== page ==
We live in an era of medicine in America in which patients want to be involved in their healthcare. This is very satisfying to physicians like me, who prefer to educate and engage patients rather than just telling them what to do. Granted, there are some instances when a patient does need to be told what to do (ex: “You have appendicitis. You need surgery.”)
However, when faced with a tough choice in treatment, it is often difficult to know what questions to ask your doctor. Sometimes, a diagnosis -cancer, in particular – can leave you dumbfounded and unable to absorb any further information.
I recently found out an elderly loved one was diagnosed with cancer. She comes from a generation that let the doctors run the show (paternalistic healthcare). Her son has been very involved and, faced with a decision to undergo chemo or not, they were both unsure of what the appropriate next step would be.
Because I am not a family member and I live far from her, I wanted to help her and her son with upcoming doctor appointments. I compiled a list of questions to ask the oncologist (cancer doctor). Really, though, this set of questions can apply to many situations where you have a difficult treatment decision to make.
- What would happen if I did nothing?
- What is/are the worst case scenario/side effects of the treatment you are recommending?
- What is the likelihood the treatment will work?
- If it doesn’t work, what next?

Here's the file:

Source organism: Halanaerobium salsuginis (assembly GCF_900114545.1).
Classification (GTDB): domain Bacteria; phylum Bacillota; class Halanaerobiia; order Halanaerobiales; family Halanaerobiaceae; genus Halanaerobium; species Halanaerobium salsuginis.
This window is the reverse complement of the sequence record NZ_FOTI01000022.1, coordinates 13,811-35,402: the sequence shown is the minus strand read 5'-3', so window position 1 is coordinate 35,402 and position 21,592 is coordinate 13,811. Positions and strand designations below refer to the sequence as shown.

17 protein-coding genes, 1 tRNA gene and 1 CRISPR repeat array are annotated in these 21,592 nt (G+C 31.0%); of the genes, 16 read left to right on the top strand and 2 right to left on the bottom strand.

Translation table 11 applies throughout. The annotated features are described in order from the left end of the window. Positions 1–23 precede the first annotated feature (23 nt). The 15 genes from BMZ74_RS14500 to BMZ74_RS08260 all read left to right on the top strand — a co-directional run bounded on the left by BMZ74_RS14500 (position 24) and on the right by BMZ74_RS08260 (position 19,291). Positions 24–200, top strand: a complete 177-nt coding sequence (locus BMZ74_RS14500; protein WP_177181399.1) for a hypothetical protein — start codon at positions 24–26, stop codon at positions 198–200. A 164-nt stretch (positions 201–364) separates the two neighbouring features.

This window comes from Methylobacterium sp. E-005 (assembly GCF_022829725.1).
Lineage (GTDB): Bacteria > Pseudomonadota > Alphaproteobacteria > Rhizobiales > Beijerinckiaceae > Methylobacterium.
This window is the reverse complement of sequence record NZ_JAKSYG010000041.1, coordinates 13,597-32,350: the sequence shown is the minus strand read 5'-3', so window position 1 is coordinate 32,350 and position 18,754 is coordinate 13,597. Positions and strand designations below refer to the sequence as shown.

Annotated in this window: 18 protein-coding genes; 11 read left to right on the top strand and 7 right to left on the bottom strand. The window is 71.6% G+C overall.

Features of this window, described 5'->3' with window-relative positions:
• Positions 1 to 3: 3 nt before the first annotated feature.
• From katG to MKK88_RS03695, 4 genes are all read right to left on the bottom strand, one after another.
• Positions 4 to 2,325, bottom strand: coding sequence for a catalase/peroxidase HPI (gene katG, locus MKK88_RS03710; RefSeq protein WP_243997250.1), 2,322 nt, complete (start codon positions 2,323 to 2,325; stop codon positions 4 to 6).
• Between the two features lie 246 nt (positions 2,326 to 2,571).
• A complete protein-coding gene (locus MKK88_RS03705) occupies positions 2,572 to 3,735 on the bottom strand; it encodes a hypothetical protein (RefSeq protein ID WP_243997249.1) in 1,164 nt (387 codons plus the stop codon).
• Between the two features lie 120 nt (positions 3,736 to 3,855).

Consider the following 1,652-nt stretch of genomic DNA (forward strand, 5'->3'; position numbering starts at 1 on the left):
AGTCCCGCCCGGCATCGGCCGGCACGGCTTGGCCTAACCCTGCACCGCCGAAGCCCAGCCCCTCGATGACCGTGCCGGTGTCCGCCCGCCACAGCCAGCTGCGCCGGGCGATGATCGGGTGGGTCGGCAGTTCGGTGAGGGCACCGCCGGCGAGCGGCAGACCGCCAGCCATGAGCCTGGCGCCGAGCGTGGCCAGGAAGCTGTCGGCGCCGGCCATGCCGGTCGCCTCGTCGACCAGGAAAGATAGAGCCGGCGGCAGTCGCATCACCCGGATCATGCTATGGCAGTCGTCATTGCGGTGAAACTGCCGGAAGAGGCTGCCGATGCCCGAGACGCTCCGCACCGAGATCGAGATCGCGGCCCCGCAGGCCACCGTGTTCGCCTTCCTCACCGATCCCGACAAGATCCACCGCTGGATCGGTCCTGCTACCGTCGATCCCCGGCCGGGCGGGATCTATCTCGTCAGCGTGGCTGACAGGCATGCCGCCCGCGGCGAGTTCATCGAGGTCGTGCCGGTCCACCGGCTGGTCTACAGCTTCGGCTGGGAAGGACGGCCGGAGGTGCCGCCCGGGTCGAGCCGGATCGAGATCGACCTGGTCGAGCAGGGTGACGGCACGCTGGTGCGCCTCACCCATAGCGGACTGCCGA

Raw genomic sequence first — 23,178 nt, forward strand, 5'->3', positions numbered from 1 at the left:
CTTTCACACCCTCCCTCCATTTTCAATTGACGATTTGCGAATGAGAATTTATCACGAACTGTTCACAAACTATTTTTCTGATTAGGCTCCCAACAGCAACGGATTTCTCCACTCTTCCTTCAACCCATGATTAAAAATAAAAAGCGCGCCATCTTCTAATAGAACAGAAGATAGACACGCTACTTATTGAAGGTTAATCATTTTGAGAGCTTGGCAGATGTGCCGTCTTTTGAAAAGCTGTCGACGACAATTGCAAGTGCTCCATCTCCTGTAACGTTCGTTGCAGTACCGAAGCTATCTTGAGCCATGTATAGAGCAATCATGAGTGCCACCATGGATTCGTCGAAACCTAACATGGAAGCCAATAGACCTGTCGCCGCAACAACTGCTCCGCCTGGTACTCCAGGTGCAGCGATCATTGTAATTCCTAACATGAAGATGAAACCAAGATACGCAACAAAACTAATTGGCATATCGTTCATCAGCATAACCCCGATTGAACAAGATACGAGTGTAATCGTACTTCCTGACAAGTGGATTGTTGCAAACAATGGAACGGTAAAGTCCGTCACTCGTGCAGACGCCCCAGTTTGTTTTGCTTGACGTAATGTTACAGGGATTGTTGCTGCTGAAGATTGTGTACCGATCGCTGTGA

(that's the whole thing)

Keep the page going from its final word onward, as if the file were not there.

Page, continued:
- Is it possible to “watch and wait?” Perhaps re-evaluate the issue in a few months by re-imaging. (This may help avoid unnecessary treatments).
- How soon do I have to make a decision?
- What do you think about getting a second opinion? *
*(I personally do not take offense to this question, so don’t feel shy about it if you feel very unsure about what is being recommended. However, it is generally not a good idea to “doctor-shop” or try to find someone who will recommend what you specifically want. While there can be varying ways of treating the same thing, two opinions generally should suffice. There are always exceptions, but your healthcare can get more convoluted and expensive the more opinions you get. Often physicians will order redundant tests if they do not have easy access to the first set of data).
And, most importantly, try to convey to the doctor what your overall goals are. Is it independence? Is it living as long as possible? It might be staying healthy enough for a particular event (like a grandson’s wedding, or a child’s graduation). I knew a patient who preferred to be in pain from poor circulation rather than undergo leg amputation. Perhaps in your own belief system, you want to do everything possible to stay alive, whether or not it means losing independence. There are myriads of views on personal healthcare and it is often difficult for doctors to know what your personal goals are.
One last tip, when you think you might be faced with a difficult diagnosis or discussion with your doctor, bring one friend or family member with you to be an extra pair of ears for you.
Linda Pourmassina is an internal medicine physician who blogs at Pulsus.
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